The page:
Plant of the Month for April, 2012

Trifolium rubens header

Trifolium rubens 'Red Feather'

 (try-FOH-lee-um ROO-benz)

General Information:

This is a clover, but not just any clover. It is the most ornamental of all Clovers and definitely worth adding to your garden. Best of all, your friends will never guess what it is.

Red Feather is easy to grow and does not spread. It has huge, purple-red flower heads that are silver when in bud and are borne on long stems. The plant makes a nice clump and looks good all summer. The flowers are peculiar in that each stem has two flowers, one larger than the other. The large one opens while the smaller one is still developing. Just as the large one is finished flowering, the second open starts to open. The result is a longer bloom time for the plant.  

Trifolium rubens

Trifolium rubens; photo by Robert Pavlis

It is great for attracting hummingbirds, butterflies and bees. It makes a good cut flower.

The name for this plant is a bit confusing. It is listed as T. rubens, T. rubens ‘Red Feather’ and as T. rubens with a common name of Red Feather Clover. Jelitto Seeds considers the term Red Feather a marketing name. I have tried the so-called named variety and the straight species. Both look the same to me. I suspect that the variety ‘Red Feather’ does not actually exist – they are all just the species. In any event, this is a must have plant.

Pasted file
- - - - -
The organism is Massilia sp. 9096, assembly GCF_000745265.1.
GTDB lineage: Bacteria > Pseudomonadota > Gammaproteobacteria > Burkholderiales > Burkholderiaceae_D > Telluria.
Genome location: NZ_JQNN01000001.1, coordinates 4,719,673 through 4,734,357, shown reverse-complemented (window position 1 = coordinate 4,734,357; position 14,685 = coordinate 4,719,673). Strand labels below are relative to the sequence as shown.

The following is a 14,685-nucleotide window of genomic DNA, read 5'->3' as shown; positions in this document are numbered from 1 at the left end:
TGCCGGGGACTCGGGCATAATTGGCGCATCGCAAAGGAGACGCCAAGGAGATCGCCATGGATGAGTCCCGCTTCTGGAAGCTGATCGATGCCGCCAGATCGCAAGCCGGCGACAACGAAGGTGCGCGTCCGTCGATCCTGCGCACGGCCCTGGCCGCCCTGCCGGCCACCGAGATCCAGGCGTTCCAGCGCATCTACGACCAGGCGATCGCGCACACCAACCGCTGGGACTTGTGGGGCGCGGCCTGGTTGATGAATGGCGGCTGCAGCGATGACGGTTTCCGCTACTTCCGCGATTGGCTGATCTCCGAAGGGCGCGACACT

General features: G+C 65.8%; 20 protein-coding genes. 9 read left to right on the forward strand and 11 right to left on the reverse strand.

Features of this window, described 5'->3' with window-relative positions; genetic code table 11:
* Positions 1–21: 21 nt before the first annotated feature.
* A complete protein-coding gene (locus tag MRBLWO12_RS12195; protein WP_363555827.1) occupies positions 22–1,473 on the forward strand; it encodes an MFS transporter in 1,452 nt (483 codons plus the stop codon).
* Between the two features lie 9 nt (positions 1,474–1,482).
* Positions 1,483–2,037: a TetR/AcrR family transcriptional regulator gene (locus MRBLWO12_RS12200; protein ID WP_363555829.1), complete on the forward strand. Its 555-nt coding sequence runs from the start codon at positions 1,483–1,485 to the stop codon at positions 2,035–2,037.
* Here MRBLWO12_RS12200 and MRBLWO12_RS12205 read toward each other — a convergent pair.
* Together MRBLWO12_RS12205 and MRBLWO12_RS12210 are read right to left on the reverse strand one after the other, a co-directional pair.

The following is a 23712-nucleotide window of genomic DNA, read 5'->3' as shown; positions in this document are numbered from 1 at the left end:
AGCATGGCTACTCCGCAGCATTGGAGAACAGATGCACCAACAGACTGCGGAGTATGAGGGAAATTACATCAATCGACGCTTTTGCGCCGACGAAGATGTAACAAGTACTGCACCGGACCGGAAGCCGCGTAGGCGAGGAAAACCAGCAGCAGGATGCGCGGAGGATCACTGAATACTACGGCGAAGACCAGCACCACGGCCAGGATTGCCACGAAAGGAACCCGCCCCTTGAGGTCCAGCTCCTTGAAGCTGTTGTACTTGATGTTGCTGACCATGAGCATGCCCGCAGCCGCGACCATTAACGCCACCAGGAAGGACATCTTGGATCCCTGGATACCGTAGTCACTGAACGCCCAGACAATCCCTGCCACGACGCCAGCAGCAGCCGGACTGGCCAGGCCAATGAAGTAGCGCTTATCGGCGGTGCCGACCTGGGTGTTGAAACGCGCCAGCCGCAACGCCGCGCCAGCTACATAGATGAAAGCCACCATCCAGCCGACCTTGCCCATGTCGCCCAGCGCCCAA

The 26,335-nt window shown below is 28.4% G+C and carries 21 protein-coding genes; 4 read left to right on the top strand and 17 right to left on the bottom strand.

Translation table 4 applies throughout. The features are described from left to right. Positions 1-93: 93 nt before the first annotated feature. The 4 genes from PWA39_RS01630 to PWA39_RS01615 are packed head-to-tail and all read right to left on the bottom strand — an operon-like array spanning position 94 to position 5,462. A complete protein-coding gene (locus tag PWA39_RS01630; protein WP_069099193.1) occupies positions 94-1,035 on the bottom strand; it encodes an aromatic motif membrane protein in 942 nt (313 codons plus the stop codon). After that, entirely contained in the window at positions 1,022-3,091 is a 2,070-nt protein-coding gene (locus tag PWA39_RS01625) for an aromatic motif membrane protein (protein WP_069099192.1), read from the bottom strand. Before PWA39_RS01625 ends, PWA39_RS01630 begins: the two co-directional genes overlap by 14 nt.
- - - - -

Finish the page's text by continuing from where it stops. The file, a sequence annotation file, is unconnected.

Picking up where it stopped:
Trifolium rubens closeup

 Trifolium rubens; photo by Robert Pavlis

Life Cycle: perennial

Height: 60 cm (2 ft)

Bloom Time: mid summer

Natural Range: Central and south Europe

Habitat: Grows in grassy places next to forests and forest glades

Synonyms: none



Light: full sun or part shade                              

Soil: normal, well draining to sandy soil, pH: 6 – 7.5

Water: draught tolerant                        

USDA Hardiness Zone: 3 – 8

Propagation: division in spring, comes true from seed and blooms first year after germination.  

Seedex availability (ORG&HPS annual Seed Exchange): available regularly

Germination Tips:

Sow @ 4°C.


Contributions to this page were made by: Robert Pavlis